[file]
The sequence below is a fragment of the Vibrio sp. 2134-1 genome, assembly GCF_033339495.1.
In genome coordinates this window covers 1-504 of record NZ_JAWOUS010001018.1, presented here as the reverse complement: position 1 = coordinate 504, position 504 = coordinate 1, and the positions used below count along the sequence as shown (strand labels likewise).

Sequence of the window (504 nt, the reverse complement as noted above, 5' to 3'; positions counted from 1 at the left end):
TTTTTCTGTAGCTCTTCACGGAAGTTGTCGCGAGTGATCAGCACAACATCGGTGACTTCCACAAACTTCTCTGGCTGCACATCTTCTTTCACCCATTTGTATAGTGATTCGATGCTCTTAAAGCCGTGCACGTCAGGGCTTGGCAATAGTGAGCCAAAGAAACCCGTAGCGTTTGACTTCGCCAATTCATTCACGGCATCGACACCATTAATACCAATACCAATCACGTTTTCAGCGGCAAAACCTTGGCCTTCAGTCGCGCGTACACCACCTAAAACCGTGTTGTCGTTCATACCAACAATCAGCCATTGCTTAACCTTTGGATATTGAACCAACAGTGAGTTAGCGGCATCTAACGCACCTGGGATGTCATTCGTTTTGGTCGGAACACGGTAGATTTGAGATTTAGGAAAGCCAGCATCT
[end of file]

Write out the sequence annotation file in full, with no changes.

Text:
The sequence below is a fragment of the Vibrio sp. 2134-1 genome, assembly GCF_033339495.1.
In genome coordinates this window covers 1-504 of record NZ_JAWOUS010001018.1, presented here as the reverse complement: position 1 = coordinate 504, position 504 = coordinate 1, and the positions used below count along the sequence as shown (strand labels likewise).

Sequence of the window (504 nt, the reverse complement as noted above, 5' to 3'; positions counted from 1 at the left end):
TTTTTCTGTAGCTCTTCACGGAAGTTGTCGCGAGTGATCAGCACAACATCGGTGACTTCCACAAACTTCTCTGGCTGCACATCTTCTTTCACCCATTTGTATAGTGATTCGATGCTCTTAAAGCCGTGCACGTCAGGGCTTGGCAATAGTGAGCCAAAGAAACCCGTAGCGTTTGACTTCGCCAATTCATTCACGGCATCGACACCATTAATACCAATACCAATCACGTTTTCAGCGGCAAAACCTTGGCCTTCAGTCGCGCGTACACCACCTAAAACCGTGTTGTCGTTCATACCAACAATCAGCCATTGCTTAACCTTTGGATATTGAACCAACAGTGAGTTAGCGGCATCTAACGCACCTGGGATGTCATTCGTTTTGGTCGGAACACGGTAGATTTGAGATTTAGGAAAGCCAGCATCT